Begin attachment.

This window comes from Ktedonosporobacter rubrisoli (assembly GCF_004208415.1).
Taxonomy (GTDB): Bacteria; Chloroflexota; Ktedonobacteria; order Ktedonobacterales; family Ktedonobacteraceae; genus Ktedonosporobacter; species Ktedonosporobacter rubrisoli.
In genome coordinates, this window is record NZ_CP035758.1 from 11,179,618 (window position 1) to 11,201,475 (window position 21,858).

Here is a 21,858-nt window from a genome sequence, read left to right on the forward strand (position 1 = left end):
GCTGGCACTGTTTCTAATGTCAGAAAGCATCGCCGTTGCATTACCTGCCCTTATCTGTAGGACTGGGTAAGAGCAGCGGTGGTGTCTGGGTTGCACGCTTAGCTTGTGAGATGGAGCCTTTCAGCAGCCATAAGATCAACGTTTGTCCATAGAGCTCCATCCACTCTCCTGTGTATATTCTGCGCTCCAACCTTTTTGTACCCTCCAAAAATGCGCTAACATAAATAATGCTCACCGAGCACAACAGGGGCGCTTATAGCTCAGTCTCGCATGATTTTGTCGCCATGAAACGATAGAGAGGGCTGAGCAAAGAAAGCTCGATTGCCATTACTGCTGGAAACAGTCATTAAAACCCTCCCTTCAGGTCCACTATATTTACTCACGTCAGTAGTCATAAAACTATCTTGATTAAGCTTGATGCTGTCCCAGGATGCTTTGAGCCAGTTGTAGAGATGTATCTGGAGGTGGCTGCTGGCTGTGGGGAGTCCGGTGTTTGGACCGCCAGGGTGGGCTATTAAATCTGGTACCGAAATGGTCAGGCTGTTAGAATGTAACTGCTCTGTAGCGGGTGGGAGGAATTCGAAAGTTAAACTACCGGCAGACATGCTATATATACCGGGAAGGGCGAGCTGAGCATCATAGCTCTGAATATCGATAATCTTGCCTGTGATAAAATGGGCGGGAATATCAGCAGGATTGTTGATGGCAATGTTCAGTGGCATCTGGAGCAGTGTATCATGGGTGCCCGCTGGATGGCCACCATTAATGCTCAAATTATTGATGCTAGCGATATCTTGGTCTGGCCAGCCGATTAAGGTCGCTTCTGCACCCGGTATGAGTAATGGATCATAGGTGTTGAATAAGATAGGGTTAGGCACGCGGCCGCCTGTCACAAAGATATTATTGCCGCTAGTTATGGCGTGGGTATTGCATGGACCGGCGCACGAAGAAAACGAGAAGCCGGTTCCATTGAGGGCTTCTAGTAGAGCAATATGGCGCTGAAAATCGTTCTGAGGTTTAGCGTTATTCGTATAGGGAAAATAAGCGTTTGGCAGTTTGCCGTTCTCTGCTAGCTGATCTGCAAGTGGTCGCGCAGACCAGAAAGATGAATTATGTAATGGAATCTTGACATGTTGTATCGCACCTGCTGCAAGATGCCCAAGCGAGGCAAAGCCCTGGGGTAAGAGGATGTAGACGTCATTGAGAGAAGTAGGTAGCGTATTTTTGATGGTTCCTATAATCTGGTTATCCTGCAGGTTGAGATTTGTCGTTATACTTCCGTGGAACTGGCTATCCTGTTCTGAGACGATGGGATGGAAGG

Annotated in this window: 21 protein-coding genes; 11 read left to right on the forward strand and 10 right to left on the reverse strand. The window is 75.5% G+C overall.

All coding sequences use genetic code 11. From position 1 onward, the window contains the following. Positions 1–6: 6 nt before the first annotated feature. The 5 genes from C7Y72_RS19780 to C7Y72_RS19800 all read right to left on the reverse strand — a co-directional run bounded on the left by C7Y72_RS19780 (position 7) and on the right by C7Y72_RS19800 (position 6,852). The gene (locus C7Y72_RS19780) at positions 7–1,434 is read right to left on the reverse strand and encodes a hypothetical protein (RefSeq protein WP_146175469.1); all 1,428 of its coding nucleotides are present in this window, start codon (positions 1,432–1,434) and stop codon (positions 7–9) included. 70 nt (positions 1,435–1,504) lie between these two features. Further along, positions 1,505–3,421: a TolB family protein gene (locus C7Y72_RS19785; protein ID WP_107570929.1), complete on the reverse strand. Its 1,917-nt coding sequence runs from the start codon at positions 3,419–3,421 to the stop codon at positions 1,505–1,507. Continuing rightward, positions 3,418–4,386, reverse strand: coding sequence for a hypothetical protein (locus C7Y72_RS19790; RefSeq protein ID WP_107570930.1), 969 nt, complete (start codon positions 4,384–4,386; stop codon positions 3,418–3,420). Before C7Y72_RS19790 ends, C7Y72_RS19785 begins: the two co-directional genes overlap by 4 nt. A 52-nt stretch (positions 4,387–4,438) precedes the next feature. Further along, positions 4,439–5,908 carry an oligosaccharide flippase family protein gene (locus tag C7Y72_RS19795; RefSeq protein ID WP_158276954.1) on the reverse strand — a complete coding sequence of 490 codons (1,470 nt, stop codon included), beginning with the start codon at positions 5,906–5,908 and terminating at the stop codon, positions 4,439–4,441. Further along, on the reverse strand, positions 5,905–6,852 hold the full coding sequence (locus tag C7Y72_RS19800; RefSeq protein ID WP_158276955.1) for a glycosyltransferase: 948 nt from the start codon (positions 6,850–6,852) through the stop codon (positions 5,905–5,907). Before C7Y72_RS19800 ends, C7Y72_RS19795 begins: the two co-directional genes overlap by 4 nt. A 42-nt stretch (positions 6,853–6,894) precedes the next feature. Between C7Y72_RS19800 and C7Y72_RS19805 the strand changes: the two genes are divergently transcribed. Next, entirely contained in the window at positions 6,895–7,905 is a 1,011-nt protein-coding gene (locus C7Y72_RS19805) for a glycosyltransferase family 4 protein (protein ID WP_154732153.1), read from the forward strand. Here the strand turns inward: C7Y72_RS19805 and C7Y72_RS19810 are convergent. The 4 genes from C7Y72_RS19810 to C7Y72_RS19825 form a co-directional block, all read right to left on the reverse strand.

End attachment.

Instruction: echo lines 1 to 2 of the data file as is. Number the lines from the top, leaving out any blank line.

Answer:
This window comes from Ktedonosporobacter rubrisoli (assembly GCF_004208415.1).
Taxonomy (GTDB): Bacteria; Chloroflexota; Ktedonobacteria; order Ktedonobacterales; family Ktedonobacteraceae; genus Ktedonosporobacter; species Ktedonosporobacter rubrisoli.